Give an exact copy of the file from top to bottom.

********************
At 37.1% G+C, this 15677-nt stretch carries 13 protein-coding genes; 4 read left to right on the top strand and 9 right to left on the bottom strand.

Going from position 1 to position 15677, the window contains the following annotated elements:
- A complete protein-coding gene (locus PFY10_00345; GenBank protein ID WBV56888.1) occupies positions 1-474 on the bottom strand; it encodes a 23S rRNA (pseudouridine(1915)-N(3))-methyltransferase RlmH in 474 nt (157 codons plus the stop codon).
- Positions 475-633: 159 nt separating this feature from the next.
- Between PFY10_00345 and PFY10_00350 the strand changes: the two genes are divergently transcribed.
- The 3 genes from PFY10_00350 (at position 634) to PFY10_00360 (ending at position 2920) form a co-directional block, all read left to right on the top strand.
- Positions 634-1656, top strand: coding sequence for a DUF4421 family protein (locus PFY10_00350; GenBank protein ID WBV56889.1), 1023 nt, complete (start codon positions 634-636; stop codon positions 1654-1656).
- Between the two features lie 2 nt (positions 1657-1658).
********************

At 37.1% G+C, this 15677-nt stretch carries 13 protein-coding genes; 4 read left to right on the top strand and 9 right to left on the bottom strand.

Going from position 1 to position 15677, the window contains the following annotated elements:
- A complete protein-coding gene (locus PFY10_00345; GenBank protein ID WBV56888.1) occupies positions 1-474 on the bottom strand; it encodes a 23S rRNA (pseudouridine(1915)-N(3))-methyltransferase RlmH in 474 nt (157 codons plus the stop codon).
- Positions 475-633: 159 nt separating this feature from the next.
- Between PFY10_00345 and PFY10_00350 the strand changes: the two genes are divergently transcribed.
- The 3 genes from PFY10_00350 (at position 634) to PFY10_00360 (ending at position 2920) form a co-directional block, all read left to right on the top strand.
- Positions 634-1656, top strand: coding sequence for a DUF4421 family protein (locus PFY10_00350; GenBank protein ID WBV56889.1), 1023 nt, complete (start codon positions 634-636; stop codon positions 1654-1656).
- Between the two features lie 2 nt (positions 1657-1658).